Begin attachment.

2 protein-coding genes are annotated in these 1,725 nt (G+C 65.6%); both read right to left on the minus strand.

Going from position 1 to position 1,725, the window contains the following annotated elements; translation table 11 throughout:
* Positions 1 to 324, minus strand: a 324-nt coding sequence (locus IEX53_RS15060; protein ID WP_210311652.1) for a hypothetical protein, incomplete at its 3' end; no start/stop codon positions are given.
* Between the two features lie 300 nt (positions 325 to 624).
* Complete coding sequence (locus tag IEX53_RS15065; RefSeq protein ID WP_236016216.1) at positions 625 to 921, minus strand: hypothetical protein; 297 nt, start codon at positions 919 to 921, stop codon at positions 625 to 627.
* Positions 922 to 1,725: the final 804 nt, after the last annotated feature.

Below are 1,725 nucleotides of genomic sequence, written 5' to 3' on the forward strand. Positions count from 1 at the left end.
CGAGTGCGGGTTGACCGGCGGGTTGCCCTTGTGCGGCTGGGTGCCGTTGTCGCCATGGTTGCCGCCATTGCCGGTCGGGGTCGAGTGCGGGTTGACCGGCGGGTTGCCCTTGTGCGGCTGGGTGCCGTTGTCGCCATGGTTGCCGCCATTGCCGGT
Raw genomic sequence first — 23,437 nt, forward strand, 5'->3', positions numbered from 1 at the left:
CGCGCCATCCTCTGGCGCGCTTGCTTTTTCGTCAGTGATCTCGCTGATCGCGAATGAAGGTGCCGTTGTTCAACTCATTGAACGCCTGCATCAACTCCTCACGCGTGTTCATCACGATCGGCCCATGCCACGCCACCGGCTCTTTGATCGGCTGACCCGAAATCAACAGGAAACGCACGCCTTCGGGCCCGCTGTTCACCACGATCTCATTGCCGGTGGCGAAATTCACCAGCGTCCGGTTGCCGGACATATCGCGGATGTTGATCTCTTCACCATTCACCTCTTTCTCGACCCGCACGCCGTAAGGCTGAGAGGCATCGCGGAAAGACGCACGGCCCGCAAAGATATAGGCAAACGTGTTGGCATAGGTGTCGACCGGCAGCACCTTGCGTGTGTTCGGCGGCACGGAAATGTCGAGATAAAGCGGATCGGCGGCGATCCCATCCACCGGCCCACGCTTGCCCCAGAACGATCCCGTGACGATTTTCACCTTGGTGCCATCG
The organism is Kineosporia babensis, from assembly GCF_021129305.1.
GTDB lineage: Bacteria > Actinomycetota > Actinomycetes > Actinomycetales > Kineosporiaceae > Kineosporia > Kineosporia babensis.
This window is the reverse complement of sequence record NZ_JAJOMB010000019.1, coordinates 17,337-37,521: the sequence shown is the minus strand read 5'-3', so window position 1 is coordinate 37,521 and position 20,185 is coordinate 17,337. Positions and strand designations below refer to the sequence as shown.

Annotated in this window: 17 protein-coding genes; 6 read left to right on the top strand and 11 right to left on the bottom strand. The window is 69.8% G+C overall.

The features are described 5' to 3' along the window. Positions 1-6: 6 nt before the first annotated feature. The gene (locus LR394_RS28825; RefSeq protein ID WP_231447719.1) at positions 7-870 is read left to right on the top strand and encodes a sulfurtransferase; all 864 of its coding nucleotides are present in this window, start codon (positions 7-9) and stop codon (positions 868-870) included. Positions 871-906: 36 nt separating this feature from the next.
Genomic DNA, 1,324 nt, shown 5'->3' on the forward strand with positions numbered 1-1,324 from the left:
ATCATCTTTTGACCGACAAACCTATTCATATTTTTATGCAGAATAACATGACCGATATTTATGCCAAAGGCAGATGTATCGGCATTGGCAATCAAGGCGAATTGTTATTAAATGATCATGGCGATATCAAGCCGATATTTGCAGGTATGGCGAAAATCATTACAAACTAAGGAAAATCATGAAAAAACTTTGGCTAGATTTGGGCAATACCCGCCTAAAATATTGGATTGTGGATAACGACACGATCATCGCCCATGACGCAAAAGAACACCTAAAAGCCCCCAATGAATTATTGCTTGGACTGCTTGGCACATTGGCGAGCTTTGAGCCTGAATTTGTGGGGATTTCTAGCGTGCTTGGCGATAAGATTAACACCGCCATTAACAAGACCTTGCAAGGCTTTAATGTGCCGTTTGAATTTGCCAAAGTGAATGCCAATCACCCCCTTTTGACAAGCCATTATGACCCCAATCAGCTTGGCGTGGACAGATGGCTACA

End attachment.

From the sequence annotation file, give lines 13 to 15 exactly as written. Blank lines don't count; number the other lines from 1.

This window is the reverse complement of sequence record NZ_JAJOMB010000019.1, coordinates 17,337-37,521: the sequence shown is the minus strand read 5'-3', so window position 1 is coordinate 37,521 and position 20,185 is coordinate 17,337. Positions and strand designations below refer to the sequence as shown.

Annotated in this window: 17 protein-coding genes; 6 read left to right on the top strand and 11 right to left on the bottom strand. The window is 69.8% G+C overall.

The features are described 5' to 3' along the window. Positions 1-6: 6 nt before the first annotated feature. The gene (locus LR394_RS28825; RefSeq protein ID WP_231447719.1) at positions 7-870 is read left to right on the top strand and encodes a sulfurtransferase; all 864 of its coding nucleotides are present in this window, start codon (positions 7-9) and stop codon (positions 868-870) included. Positions 871-906: 36 nt separating this feature from the next.